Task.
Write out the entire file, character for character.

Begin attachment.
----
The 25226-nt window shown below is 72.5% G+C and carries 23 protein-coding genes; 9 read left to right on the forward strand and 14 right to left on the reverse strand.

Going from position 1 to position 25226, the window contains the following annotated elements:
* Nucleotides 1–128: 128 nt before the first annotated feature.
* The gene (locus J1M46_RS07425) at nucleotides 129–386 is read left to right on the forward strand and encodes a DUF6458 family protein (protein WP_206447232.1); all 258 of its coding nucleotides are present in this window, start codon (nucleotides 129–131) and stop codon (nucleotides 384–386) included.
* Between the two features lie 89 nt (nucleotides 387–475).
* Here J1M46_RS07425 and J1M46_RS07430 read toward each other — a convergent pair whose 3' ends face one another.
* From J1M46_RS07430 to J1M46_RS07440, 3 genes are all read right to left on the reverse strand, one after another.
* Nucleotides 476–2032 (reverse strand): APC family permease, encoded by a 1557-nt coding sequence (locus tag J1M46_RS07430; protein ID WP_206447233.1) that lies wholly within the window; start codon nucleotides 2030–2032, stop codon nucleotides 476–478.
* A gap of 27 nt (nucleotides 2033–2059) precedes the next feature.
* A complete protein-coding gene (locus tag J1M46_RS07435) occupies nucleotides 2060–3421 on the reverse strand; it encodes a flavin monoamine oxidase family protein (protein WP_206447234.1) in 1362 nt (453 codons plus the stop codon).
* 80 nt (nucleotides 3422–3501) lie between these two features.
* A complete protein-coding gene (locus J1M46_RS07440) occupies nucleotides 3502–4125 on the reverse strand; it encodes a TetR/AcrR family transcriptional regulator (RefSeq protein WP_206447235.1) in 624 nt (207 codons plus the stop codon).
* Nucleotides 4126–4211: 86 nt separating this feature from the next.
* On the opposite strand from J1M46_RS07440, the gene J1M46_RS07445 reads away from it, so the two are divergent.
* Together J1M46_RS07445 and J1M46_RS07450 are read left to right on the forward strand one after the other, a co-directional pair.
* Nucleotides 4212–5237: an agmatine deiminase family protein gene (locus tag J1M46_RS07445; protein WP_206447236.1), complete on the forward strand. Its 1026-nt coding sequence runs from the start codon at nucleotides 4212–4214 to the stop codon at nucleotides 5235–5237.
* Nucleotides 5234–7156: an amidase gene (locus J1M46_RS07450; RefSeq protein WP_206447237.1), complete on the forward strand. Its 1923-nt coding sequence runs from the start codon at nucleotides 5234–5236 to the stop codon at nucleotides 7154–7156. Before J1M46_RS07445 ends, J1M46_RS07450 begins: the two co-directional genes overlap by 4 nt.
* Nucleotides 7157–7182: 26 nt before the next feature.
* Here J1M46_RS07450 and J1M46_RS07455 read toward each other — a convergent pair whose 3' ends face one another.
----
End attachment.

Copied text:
The 25226-nt window shown below is 72.5% G+C and carries 23 protein-coding genes; 9 read left to right on the forward strand and 14 right to left on the reverse strand.

Going from position 1 to position 25226, the window contains the following annotated elements:
* Nucleotides 1–128: 128 nt before the first annotated feature.
* The gene (locus J1M46_RS07425) at nucleotides 129–386 is read left to right on the forward strand and encodes a DUF6458 family protein (protein WP_206447232.1); all 258 of its coding nucleotides are present in this window, start codon (nucleotides 129–131) and stop codon (nucleotides 384–386) included.
* Between the two features lie 89 nt (nucleotides 387–475).
* Here J1M46_RS07425 and J1M46_RS07430 read toward each other — a convergent pair whose 3' ends face one another.
* From J1M46_RS07430 to J1M46_RS07440, 3 genes are all read right to left on the reverse strand, one after another.
* Nucleotides 476–2032 (reverse strand): APC family permease, encoded by a 1557-nt coding sequence (locus tag J1M46_RS07430; protein ID WP_206447233.1) that lies wholly within the window; start codon nucleotides 2030–2032, stop codon nucleotides 476–478.
* A gap of 27 nt (nucleotides 2033–2059) precedes the next feature.
* A complete protein-coding gene (locus tag J1M46_RS07435) occupies nucleotides 2060–3421 on the reverse strand; it encodes a flavin monoamine oxidase family protein (protein WP_206447234.1) in 1362 nt (453 codons plus the stop codon).
* 80 nt (nucleotides 3422–3501) lie between these two features.
* A complete protein-coding gene (locus J1M46_RS07440) occupies nucleotides 3502–4125 on the reverse strand; it encodes a TetR/AcrR family transcriptional regulator (RefSeq protein WP_206447235.1) in 624 nt (207 codons plus the stop codon).
* Nucleotides 4126–4211: 86 nt separating this feature from the next.
* On the opposite strand from J1M46_RS07440, the gene J1M46_RS07445 reads away from it, so the two are divergent.
* Together J1M46_RS07445 and J1M46_RS07450 are read left to right on the forward strand one after the other, a co-directional pair.
* Nucleotides 4212–5237: an agmatine deiminase family protein gene (locus tag J1M46_RS07445; protein WP_206447236.1), complete on the forward strand. Its 1026-nt coding sequence runs from the start codon at nucleotides 4212–4214 to the stop codon at nucleotides 5235–5237.
* Nucleotides 5234–7156: an amidase gene (locus J1M46_RS07450; RefSeq protein WP_206447237.1), complete on the forward strand. Its 1923-nt coding sequence runs from the start codon at nucleotides 5234–5236 to the stop codon at nucleotides 7154–7156. Before J1M46_RS07445 ends, J1M46_RS07450 begins: the two co-directional genes overlap by 4 nt.
* Nucleotides 7157–7182: 26 nt before the next feature.
* Here J1M46_RS07450 and J1M46_RS07455 read toward each other — a convergent pair whose 3' ends face one another.